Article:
Missouri Attorney General And Democrat Candidate For Governor Calls Obama's Directive To Schools "Wrong" | Beaufort County Now | Missouri's Democrat attorney general and candidate for governor, Chris Koster, said yesterday the Obama administration was "wrong" to issue a directive to the nation's public schools to allow transgender students to use bathrooms and locker rooms that match their gender identity, Morning Consult...

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Missouri Attorney General And Democrat Candidate For Governor Calls Obama's Directive To Schools "Wrong"

Press Release:

 Raleigh, N.C.     Missouri's Democrat attorney general and candidate for governor, Chris Koster, said yesterday the Obama administration was "wrong" to issue a directive to the nation's public schools to allow transgender students to use bathrooms and locker rooms that match their gender identity, Morning Consult reports.

 In North Carolina, however, Attorney General and Democrat candidate for governor Roy Cooper continues to side with the Obama administration even amid reports of confusion and concern by school officials and parents following the President's directive to schools.


"These two politicians may be in the same position, but their priorities are worlds apart," said Ricky Diaz, McCrory's campaign spokesman. "While one attorney general and candidate for governor is distancing himself from the President's directive to open bathrooms and locker rooms in schools to the opposite sex, Roy Cooper continues to hug the President tight instead of doing his job to defend North Carolina families and children."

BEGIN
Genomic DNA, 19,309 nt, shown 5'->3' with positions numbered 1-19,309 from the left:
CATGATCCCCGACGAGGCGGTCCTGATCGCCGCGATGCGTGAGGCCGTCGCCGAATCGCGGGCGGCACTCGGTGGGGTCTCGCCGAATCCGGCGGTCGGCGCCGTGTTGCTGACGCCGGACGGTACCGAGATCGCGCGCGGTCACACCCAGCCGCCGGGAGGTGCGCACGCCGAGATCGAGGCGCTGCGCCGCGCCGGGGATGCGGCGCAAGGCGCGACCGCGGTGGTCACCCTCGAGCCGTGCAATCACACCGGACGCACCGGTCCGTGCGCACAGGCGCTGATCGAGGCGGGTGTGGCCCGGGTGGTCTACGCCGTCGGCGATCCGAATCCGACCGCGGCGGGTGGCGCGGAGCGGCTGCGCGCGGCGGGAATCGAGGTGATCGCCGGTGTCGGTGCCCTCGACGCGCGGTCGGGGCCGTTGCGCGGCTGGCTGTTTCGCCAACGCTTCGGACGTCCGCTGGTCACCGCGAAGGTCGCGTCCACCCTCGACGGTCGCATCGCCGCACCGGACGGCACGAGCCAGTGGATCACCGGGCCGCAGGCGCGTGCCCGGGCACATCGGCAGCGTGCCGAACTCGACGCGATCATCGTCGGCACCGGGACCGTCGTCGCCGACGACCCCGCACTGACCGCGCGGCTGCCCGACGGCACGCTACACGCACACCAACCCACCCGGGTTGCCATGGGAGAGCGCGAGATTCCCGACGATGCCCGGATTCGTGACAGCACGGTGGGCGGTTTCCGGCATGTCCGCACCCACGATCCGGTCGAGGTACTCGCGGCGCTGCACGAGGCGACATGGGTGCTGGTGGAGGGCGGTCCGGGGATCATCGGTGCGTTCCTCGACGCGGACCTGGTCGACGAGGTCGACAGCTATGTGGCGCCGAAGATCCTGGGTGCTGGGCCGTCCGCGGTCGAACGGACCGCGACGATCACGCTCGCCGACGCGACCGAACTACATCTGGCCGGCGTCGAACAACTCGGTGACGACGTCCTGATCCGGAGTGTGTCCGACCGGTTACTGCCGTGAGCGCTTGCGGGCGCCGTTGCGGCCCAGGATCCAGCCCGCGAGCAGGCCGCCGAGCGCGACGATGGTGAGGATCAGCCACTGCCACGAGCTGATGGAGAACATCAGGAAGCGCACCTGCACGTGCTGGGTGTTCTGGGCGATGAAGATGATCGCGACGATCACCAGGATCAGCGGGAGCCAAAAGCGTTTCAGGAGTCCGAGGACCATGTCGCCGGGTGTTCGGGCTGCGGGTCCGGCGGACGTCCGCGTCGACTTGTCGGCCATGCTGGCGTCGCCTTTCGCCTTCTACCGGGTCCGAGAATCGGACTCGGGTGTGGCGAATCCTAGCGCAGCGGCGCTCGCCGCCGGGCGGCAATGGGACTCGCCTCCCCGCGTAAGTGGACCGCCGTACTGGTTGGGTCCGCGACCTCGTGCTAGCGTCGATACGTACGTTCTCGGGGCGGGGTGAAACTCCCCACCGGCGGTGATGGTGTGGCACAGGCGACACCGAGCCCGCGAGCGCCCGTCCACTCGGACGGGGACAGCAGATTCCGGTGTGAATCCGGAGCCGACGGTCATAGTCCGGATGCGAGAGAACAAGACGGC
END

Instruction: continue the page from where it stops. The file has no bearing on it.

Cooper's support of the President's directive to schools follows a long pattern in which Cooper failed to defend North Carolina against Washington, D.C. and far-left interest groups over this issue. After Charlotte's city council first passed an overreaching mandate requiring businesses to open restrooms, locker rooms and shower facilities to the opposite sex, Roy Cooper refused to intervene to overturn the local ordinance. Cooper's office has also failed to defend the state in lawsuits over its new bathroom privacy law, even though he's required to do so by state law. Cooper failed to defend North Carolina amid threats from the U.S. Department of Justice to pull federal funding to North Carolina, and has reportedly had conversations with CEOs who have been coordinating boycotts and threatening to pull jobs from the state.


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